Fresh fears about risks to women’s health by allowing Ayush doctors to conduct abortion and ambiguity on the proposed extension of gestation period may force the government to keep the Medical Termination of Pregnancy (MTP) amendment bill out of Parliament in the upcoming monsoon session.
Already embroiled in a debate on patient safety versus access to healthcare with the addition of ayurvedacharyas, homoeopaths and nurses to conduct MTP, the bill is now witnessing a new dispute with a recent a study in an international journal pointing towards “contradictory” amendments to the law posing risk to women’s health.
However, putting aside concerns over the proposed changes to the 1971 law, authorities involved in drafting the new law said the proposed amendments would extend the gestation period from 20 weeks to 24 weeks for “special categories”, which is likely to include single women with unwanted pregnancy, disabled and other vulnerable women.
Besides, the law would also allow abortion any time during the pregnancy for “selective” foetal abnormality, which cannot be detected during the 20-week gestation period.
Currently, the law allows medical abortion till 20 weeks of pregnancy.
“A law is an Act of Parliament. Once the amendment bill is passed in Parliament, the ministry will frame rules to define each and every category. Clarity will come with rules,” an official said. He added that even in case of allowing Ayush doctors to conduct medical termination of pregnancy, rules will ensure such doctors or paramedical staff receive “required training”.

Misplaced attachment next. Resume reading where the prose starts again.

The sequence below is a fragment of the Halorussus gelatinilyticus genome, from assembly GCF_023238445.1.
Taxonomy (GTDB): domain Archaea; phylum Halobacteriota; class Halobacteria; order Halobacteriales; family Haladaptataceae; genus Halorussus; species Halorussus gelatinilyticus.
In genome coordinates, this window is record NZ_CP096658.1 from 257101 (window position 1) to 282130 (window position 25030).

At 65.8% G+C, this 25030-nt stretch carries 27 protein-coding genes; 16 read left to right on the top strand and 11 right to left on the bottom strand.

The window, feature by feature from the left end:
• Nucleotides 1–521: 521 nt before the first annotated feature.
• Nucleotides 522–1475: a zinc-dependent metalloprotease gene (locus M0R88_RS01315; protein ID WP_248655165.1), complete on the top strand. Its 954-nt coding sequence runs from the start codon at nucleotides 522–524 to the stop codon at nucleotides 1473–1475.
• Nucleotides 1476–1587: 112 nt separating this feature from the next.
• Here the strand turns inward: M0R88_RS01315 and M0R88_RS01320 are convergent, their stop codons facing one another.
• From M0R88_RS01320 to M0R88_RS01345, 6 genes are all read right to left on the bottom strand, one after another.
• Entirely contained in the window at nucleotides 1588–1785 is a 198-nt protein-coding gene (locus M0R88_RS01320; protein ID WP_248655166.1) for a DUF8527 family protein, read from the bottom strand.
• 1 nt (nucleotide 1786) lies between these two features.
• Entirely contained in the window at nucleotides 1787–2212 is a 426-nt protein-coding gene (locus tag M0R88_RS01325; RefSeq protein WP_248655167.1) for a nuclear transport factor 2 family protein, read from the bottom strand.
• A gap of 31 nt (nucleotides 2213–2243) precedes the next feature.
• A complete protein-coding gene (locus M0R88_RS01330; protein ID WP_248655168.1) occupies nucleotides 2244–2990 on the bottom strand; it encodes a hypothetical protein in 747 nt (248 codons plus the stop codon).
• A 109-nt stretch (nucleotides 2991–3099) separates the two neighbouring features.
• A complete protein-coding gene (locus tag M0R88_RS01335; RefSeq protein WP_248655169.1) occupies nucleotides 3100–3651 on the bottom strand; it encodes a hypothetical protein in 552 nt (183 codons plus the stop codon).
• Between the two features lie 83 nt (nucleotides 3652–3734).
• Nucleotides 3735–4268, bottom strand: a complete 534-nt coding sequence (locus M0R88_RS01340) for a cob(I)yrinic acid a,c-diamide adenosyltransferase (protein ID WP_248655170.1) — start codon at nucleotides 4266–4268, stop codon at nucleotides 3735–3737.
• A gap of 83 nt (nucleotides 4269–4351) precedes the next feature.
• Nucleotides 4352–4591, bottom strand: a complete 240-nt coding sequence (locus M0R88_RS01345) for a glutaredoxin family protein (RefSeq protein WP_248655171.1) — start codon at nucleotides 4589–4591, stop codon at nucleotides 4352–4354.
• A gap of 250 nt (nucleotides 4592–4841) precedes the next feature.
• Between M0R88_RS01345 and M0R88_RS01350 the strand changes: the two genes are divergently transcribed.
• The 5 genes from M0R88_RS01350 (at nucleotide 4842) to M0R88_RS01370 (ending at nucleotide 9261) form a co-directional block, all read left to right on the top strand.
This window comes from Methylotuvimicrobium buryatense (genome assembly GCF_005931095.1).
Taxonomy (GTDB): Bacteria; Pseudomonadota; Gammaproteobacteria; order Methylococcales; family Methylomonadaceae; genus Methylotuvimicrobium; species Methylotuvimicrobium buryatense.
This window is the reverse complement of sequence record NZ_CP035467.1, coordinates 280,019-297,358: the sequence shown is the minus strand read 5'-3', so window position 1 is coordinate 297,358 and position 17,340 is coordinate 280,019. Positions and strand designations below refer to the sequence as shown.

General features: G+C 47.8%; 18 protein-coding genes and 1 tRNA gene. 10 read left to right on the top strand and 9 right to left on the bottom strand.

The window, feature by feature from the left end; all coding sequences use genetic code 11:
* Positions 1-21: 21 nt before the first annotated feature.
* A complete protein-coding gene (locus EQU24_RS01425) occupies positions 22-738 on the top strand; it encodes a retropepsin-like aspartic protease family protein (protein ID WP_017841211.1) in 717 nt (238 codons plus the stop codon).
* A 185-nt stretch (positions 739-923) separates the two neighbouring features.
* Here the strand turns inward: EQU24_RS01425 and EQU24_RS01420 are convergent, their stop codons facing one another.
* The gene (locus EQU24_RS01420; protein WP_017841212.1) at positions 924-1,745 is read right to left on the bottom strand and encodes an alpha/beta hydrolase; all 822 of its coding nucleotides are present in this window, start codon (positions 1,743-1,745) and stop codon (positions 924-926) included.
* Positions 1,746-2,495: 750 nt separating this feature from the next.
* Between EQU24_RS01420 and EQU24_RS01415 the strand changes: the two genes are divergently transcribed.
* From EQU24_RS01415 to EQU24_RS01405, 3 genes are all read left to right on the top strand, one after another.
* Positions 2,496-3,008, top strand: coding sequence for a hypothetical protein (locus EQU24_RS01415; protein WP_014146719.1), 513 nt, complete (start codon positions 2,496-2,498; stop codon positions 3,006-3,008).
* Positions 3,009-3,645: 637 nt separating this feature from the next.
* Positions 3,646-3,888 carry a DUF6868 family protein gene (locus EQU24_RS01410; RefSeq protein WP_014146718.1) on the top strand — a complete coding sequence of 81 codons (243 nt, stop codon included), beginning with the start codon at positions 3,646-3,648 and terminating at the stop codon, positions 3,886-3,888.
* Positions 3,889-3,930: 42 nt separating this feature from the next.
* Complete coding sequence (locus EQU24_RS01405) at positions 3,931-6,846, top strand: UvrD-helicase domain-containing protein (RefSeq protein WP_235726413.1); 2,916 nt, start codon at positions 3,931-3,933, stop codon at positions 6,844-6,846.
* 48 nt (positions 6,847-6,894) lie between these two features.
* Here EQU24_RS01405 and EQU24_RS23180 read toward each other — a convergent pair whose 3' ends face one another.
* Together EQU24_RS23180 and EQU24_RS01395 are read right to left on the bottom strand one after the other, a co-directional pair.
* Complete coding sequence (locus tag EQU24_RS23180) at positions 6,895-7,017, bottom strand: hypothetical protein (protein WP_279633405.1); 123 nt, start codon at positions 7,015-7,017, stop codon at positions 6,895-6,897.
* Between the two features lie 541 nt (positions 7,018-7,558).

In a recent study published in British Medical Journal (BMJ), Mumbai-based consultant in obstetrics and gynaecology Nikhil Datar said the proposed amendments to the abortion law were “contradictory” and needed “urgent redrafting”.
He said among the proposed changes were that for terminations between 20 and 24 weeks’ gestation, a woman must fall into one of the “categories” defined by the government. Yet, the draft legislation did not define the “categories” and did not provide a clear solution to a woman who has a substantial foetal abnormality but who is not included in any “category”.
Besides, Datar also raised objection to inclusion of Ayush doctors for abortion, saying it could lead to unsafe abortions.
However, public health experts said Datar had misunderstood the proposed changes which came with ample safeguards in favour of women so that the abortion law was not misused.
“Expansion of the provider base along with amendment to extend the gestation period will bring incredible benefits to women’s life as well as her rights,” said Vinoj Manning, executive director, IPAS India, a non-profit organization that works to increase women’s ability to exercise their sexual and reproductive rights, and to reduce maternal mortality.
According to Manning, the amendments would increase women’s access to safe abortion and, therefore, the government should attempt to pass the bill in Parliament at the earliest.
On opposition from allopathic doctors on inclusion of Ayush doctors to conduct abortion, Manning said technology for abortion had become simpler now with tablets replacing invasive procedures. “The law must keep pace with technology and rationalize its use,” he said.
Several countries allow trained nurses to conduct abortion.
Estimates show that around 7 million abortions are conducted every year in India, of which 50% are illegal. The rate of maternal deaths attributed to complications from unsafe abortions is estimated at 8%.